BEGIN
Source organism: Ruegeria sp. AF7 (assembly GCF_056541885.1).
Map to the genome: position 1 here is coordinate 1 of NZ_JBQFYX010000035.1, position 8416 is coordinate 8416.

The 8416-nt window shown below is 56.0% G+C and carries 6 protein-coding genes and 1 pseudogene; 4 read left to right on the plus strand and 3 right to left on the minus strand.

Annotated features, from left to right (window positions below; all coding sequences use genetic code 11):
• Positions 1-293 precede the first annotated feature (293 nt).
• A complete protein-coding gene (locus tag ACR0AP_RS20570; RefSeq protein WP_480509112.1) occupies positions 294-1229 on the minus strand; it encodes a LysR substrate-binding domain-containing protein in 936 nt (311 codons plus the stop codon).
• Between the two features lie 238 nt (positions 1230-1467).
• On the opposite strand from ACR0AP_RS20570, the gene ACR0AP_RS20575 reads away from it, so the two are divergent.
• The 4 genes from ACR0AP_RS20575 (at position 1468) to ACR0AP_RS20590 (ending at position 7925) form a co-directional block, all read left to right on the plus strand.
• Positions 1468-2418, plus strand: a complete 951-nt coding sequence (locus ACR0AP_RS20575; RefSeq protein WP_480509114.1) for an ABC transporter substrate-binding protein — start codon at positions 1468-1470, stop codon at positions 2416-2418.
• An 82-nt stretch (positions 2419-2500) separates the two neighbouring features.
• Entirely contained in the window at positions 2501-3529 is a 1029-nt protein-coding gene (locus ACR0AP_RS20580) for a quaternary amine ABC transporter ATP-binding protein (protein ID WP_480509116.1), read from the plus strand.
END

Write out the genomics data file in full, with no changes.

Source organism: Ruegeria sp. AF7 (assembly GCF_056541885.1).
Map to the genome: position 1 here is coordinate 1 of NZ_JBQFYX010000035.1, position 8416 is coordinate 8416.

The 8416-nt window shown below is 56.0% G+C and carries 6 protein-coding genes and 1 pseudogene; 4 read left to right on the plus strand and 3 right to left on the minus strand.

Annotated features, from left to right (window positions below; all coding sequences use genetic code 11):
• Positions 1-293 precede the first annotated feature (293 nt).
• A complete protein-coding gene (locus tag ACR0AP_RS20570; RefSeq protein WP_480509112.1) occupies positions 294-1229 on the minus strand; it encodes a LysR substrate-binding domain-containing protein in 936 nt (311 codons plus the stop codon).
• Between the two features lie 238 nt (positions 1230-1467).
• On the opposite strand from ACR0AP_RS20570, the gene ACR0AP_RS20575 reads away from it, so the two are divergent.
• The 4 genes from ACR0AP_RS20575 (at position 1468) to ACR0AP_RS20590 (ending at position 7925) form a co-directional block, all read left to right on the plus strand.
• Positions 1468-2418, plus strand: a complete 951-nt coding sequence (locus ACR0AP_RS20575; RefSeq protein WP_480509114.1) for an ABC transporter substrate-binding protein — start codon at positions 1468-1470, stop codon at positions 2416-2418.
• An 82-nt stretch (positions 2419-2500) separates the two neighbouring features.
• Entirely contained in the window at positions 2501-3529 is a 1029-nt protein-coding gene (locus ACR0AP_RS20580) for a quaternary amine ABC transporter ATP-binding protein (protein ID WP_480509116.1), read from the plus strand.